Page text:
Transfers have become the new fad in college basketball. Athletes are now free to enter the “transfer portal,” where players can have two-way communication with schools showing interest. It’s the most freedom we have ever seen given to players at the collegiate level, and it has taken the offseason by storm. Ten years ago, the offseason saw just 577 players choose to transfer. In 2021, 1,728 players at least tested the portal. The significant disparity can be attested to a change in the rules, where players can now enter the portal but choose to return to their original school if they are unhappy with the available opportunities.
Kansas’s Remy Martin and North Carolina’s Brady Manek are two recent cases of the portal’s upside. Both have been among the top-performing players in this year’s NCAA Tournament and are each fifth-year seniors in their first season at their new school after spending the previous four at the same program. Martin hails from Arizona State, while Manek will be remembered for his time with Oklahoma, but both are displaying what the transfer portal can provide to players. An opportunity to find a new situation where they can thrive on an even bigger stage.
Martin was the engine for Arizona State for three straight years, starting with his sophomore campaign. He became the second Sun Devil in program history to be named to an all-league team three times and was considered a near-consensus first-team All-American selection by most media outlets. 19.1 points per game on 43.3 percent from the floor was nearly identical to his output during his junior year, and Martin had his eyes set on the 2021 NBA Draft.
After what he would later refer to as “good but not great” feedback during the draft evaluation process, Martin knew he needed an opportunity to further increase his stock. He withdrew from the draft process and chose to head East to become a Jayhawk. A knee injury suppressed Martin from seeing much of the court in the regular season, but the point guard saved his best for last, with two games of 20 or more points coming in the NCAA Tournament. Martin would claim the Midwest region’s Most Outstanding Player award.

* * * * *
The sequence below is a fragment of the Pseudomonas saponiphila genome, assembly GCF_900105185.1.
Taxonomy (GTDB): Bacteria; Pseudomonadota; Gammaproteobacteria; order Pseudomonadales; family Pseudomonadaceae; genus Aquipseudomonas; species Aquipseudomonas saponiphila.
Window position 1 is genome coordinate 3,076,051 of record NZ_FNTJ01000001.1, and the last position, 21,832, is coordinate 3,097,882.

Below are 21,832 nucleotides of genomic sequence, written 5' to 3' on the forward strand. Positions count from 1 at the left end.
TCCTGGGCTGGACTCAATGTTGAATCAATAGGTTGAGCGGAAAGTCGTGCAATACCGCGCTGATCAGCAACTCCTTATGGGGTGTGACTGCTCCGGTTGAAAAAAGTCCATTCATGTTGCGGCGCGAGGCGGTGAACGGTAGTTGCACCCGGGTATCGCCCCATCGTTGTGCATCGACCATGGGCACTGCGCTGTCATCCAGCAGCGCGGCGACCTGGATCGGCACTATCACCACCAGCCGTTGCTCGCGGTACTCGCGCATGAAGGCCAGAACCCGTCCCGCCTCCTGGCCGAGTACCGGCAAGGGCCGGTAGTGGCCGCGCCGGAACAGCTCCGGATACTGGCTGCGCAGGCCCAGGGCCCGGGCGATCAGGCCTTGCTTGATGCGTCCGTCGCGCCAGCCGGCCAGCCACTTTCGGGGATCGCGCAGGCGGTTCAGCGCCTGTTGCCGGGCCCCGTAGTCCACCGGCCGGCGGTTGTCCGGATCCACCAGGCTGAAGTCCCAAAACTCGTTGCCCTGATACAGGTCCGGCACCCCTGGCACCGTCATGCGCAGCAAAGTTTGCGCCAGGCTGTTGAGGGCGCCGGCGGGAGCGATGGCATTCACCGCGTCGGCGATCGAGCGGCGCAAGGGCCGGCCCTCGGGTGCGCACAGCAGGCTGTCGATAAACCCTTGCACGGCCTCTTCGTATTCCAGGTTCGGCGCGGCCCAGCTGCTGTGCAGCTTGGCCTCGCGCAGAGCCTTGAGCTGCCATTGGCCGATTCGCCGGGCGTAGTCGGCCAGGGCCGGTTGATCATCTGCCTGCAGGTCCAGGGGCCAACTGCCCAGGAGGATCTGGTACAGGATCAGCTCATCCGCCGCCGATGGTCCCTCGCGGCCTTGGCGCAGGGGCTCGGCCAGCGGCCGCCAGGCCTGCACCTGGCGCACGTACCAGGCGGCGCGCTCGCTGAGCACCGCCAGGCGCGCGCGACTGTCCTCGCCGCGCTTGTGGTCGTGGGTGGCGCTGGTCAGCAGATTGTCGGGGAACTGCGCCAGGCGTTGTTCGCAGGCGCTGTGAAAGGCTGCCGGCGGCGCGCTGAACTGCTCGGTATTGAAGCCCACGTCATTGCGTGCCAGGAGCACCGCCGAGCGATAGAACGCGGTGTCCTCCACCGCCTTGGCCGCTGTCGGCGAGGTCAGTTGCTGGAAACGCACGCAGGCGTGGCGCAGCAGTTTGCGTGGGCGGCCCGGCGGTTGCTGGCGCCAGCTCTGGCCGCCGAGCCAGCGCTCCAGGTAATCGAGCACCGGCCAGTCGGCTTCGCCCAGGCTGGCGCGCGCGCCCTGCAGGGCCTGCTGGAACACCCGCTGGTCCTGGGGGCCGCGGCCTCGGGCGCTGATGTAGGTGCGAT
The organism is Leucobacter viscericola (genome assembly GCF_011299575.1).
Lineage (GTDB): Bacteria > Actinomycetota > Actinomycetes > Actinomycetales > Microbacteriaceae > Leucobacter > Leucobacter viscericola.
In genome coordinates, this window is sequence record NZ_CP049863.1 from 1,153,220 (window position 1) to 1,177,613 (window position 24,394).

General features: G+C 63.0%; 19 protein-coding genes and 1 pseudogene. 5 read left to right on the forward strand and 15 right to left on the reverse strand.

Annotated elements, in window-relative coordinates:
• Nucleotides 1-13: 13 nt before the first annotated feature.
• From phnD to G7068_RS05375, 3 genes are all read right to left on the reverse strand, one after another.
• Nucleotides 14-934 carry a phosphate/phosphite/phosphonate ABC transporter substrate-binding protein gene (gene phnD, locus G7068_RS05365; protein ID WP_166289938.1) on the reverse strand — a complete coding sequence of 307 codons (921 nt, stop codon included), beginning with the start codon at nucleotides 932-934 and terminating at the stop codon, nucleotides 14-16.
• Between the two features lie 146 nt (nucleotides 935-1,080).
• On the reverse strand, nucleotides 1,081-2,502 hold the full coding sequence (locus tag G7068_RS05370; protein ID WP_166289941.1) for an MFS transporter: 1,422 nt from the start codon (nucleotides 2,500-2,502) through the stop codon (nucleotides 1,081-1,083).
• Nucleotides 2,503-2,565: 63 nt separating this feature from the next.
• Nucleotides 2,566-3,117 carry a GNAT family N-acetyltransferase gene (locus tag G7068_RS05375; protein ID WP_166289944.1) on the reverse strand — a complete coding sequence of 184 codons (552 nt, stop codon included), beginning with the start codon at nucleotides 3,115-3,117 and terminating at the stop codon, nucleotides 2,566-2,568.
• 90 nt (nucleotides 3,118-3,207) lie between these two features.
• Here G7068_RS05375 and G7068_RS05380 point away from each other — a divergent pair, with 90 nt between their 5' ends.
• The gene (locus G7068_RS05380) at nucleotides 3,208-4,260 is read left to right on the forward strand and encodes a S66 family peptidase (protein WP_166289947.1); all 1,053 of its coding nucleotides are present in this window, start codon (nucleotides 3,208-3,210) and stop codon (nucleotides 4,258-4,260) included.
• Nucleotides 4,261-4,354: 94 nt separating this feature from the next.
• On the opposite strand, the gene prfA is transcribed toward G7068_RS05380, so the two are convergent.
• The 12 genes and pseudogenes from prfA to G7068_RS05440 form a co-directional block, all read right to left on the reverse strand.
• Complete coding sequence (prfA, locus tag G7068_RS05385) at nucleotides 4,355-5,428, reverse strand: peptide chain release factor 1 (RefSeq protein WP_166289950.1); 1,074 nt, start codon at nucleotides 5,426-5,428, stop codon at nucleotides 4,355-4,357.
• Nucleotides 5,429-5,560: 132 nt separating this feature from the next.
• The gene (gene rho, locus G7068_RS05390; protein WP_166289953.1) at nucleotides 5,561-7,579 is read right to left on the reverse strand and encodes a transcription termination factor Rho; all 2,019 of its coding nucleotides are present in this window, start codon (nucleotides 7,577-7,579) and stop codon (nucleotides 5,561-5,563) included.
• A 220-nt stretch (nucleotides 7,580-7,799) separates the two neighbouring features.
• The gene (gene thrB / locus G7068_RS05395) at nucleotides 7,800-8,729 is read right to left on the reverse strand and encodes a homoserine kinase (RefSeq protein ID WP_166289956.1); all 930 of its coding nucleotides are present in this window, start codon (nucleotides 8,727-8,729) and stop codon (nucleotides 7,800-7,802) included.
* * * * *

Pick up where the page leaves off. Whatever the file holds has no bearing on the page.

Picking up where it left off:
In four seasons with the Sooners, Manek never averaged below double-digits in a season and showed that at 6’9″, he had a sweet stroke from the outside, shooting 38.1 percent from beyond the arc. It made him an immediate matchup nightmare and a key cog of Oklahoma’s offense. After his senior season, the Harrah, Oklahoma native said he “wanted to prove himself one more time” by succeeding at a school with a big stage like North Carolina.
Prove himself he has. Manek is averaging a career-high in points per game, assists per game, and nearly every shooting statistic. By New Year’s, he found his way into the starting lineup, and the Tar Heels haven’t looked back. The forward is now lighting it up in the NCAA Tournament, averaging 21.5 points, 8.0 rebounds per game, and has canned 16-of-34 triples. He has been the team’s leading scorer in the Big Dance.
Despite being in comfortable situations, both Martin and Manek took chances on themselves at blue-blood programs and are showing out on the sport’s biggest stage. It’s a perfect showcase of how the portal can give a player the chance to bet on themself and what can come to fruition. It very well may end up becoming the best decision of both players’ lives.
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The post Remy Martin & Brady Manek are Making Most of New Homes in NCAA Tournament first appeared on SportsGrid.